If you are part of those travelers who don’t know what to choose between mountain and sea, then this article is for you. In fact, this article is for you regardless of your choice, because I don’t know anyone who wouldn’t fall in love with this fascinating part of Italy.
A spectacular combination of the green mountains, the turquoise Tyrrhenian Sea, the intense yellow of the lemons grown in terraces, the narrow streets, and the multicolored houses situated on the steep cliffs.
Writing about the Amalfi Coast, as it is clear that this is the subject of this article, I realize that no matter how hard I try to describe it, it is difficult for me to portray the real beauty of the landscapes that will impress even the most pretentious traveler.
It’s the place you see and admire in pictures and you want to visit it as soon as possible but is so beautiful that it seems surreal.
Therefore, you are afraid not to create too high expectations and be disappointed. Well, Amalfi not only will not disappoint you, but it will show you that there are places that even though you will explore as much as you can, you can not get enough of them.
Places that go directly to the top of your favorite destinations of all time.
That’s exactly what happened in my case, after visiting the most beautiful places on the Amalfi Coast in mid-June, on a 9-day excursion that included the Cote d’Azur but also several other Italian cities.
We organized everything in such a short time. It was more like a spontaneous journey rather than one planned long ahead.
Therefore, I recommend that you organize everything for at least a few months in advance. Especially if you want to get here during Summer when most of the accommodations are fully booked. However, we’ll talk about where to stay on the Amalfi Coast in a future article.
The Amalfi Coast is composed of 13 small towns, but to visit all of them you would need at least two weeks, probably. If your time is limited and you spend only a few days here, then you should know where you must stop. Let’s take them one at a time…
The most beautiful places on the Amalfi Coast
Let’s start with the place that will give you an overview of the coast, from the height. Ravello is a city full of history, but also very chic, a sort of hidden gem. It has been occupied by many different nations in time so you will see a harmonious mix of Greek, Roman and even Arabic influences in some places.
Although resembling the other cities on the Amalfi Coast, Ravello is distinguished by the unique sea panorama it offers, as well as the sumptuous villas you can visit here.
Once you have visited the Dome, but also the lively town center and made your souvenir stock from craft shops, it’s time to cross the threshold of the two famous villas, Rufolo and Cimbrone.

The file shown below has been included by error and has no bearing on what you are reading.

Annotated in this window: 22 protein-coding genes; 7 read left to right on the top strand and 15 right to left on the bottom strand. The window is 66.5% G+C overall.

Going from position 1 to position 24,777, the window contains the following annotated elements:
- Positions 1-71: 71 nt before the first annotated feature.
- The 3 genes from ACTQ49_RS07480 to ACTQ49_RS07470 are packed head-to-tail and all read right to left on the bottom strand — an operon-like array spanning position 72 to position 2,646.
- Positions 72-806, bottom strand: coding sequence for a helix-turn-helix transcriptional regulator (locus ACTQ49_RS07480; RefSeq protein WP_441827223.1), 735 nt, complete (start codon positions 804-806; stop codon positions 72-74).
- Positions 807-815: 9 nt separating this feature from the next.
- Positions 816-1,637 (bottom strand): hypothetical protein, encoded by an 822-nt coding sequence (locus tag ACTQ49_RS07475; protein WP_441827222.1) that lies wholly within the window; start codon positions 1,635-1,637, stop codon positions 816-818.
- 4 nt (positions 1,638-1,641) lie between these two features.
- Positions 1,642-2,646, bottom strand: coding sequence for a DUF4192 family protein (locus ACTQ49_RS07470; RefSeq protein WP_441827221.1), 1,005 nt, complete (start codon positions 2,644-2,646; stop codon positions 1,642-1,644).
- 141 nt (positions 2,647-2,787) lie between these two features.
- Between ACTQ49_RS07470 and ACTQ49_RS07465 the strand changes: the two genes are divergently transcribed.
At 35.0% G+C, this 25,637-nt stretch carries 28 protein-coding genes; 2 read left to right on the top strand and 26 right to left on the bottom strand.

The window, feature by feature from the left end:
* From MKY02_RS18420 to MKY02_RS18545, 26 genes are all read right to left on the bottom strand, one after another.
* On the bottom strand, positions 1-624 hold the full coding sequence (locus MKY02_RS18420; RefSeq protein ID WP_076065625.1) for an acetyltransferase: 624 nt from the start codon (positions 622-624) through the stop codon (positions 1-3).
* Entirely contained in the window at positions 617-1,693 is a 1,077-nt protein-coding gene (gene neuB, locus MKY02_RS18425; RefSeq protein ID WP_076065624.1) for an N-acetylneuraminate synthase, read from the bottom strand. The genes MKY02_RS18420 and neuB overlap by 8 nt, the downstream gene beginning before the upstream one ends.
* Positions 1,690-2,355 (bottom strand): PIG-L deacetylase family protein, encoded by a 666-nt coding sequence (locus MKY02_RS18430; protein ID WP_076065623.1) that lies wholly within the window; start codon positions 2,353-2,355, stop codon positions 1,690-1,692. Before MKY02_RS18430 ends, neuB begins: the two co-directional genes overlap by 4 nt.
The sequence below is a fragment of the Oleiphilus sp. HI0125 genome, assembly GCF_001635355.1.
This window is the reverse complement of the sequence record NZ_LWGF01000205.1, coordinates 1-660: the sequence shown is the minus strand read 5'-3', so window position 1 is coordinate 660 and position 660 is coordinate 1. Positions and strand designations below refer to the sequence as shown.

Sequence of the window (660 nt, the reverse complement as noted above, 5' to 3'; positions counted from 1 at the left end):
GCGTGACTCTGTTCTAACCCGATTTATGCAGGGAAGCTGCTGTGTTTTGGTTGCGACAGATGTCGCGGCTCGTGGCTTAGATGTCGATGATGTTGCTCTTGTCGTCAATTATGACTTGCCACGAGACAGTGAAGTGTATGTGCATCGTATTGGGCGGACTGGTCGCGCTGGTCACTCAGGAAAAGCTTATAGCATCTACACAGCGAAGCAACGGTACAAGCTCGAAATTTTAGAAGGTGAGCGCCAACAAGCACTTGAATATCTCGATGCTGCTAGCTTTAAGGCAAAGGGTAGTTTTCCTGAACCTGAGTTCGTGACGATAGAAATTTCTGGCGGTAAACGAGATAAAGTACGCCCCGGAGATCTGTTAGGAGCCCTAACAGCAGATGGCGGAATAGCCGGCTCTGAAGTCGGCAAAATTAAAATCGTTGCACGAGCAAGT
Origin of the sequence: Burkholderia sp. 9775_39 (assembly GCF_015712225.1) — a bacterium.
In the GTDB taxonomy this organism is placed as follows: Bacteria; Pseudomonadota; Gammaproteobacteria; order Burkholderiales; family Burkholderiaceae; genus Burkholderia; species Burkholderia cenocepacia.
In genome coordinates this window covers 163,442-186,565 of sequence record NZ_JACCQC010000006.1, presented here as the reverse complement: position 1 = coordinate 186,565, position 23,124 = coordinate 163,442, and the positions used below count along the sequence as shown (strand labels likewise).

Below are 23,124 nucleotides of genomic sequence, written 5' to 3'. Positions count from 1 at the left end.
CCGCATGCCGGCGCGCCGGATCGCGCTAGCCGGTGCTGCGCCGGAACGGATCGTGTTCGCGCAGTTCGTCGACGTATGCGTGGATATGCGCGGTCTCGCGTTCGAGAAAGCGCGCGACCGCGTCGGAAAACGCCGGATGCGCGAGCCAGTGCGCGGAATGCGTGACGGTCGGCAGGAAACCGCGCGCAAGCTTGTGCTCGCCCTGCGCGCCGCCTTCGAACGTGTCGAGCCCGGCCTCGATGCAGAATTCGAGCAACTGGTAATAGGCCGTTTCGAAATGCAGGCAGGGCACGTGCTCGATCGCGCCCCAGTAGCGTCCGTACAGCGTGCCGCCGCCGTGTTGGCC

After I briefly review them, I will reveal to you which one is my favorite. At the moment, you have to know that the entry costs 7 euros for each one and they are located close to each other.
Villa Rufollo was built by a wealthy family of merchants, sometime in the 13th century, and is probably the most visited of the two. A significant contribution to that comes from the Ravello Festival which is a music festival held here every summer since 1953.
The festival is dedicated to the famous German composer Richard Wagner, who fell in love with Villa Rufolo and even got inspired to finish here an opera on which he was working at for a very long time.
From the villa’s terrace, you can admire one of the most beautiful views of the Amalfi Coast, situated at a height of about 400 meters above the Tyrrhenian Sea. Also from here, you can see the upper part of Santa Maria delle Grazie church.
The villa is very beautiful, it has many long terraces and many gardens with multicolored flowers and palm trees, and its Arabic details make it often comparable to the famous Alhambra castle in Spain. You’ll need about two hours to explore each corner, as the construction is like a maze.
Situated just a few hundred meters from Villa Rufolo, there is the Cimbrone Villa, older, more mysterious and more beautiful, but that’s just my opinion.
The construction of the villa dates back to the 11th century, but in the 20th century, it has undergone a complete renovation and now functions as a hotel. Fortunately, the gardens and part of the building are open to the public for visitation.
If at Villa Rufolo there is a music festival, here, there are various ceremonies that take place. If Rufolo was Wagner’s favorite, Cimbrone was the favorite of the actress Greta Garbo.
Even between the views offered by the two villas, it is hard to choose. Both will reveal a dreamy panorama of the sea, one that can easily be confused with a postcard.
My favorite is, however, the panorama from the Infinity Terrace of Cimbrone Villa, where, as soon as you pass by the statue of Ceres, you can admire an artistically and dramatically aligned series of marble busts.
It was hard to leave this place and you will probably find it difficult to say goodbye to such a view, as well.
Every time I think about Positano, I spell the name with an Italian accent and that’s because Positano is practically a small authentic Italy, compressed in this fairy-tale town with colorful houses in all the colors of the rainbow.
It is definitely the best of Amalfi Coast, but also the favorite of the celebrities and the millionaires and rightly so.
Why? Because in Positano you will walk along cobbled streets, covered with flower ceilings that will lead you to the beach or to hotels and restaurants overlooking the sea.
For the two slopes on which the cute houses are situated, creating a surreal beautiful view from which you can hardly take your eyes.
For the handmade, gorgeous artwork, either in the shape of intense colored paintings, either in the shape of pottery pots that deserve to be taken home and placed on the shelf with memories from your best vacations.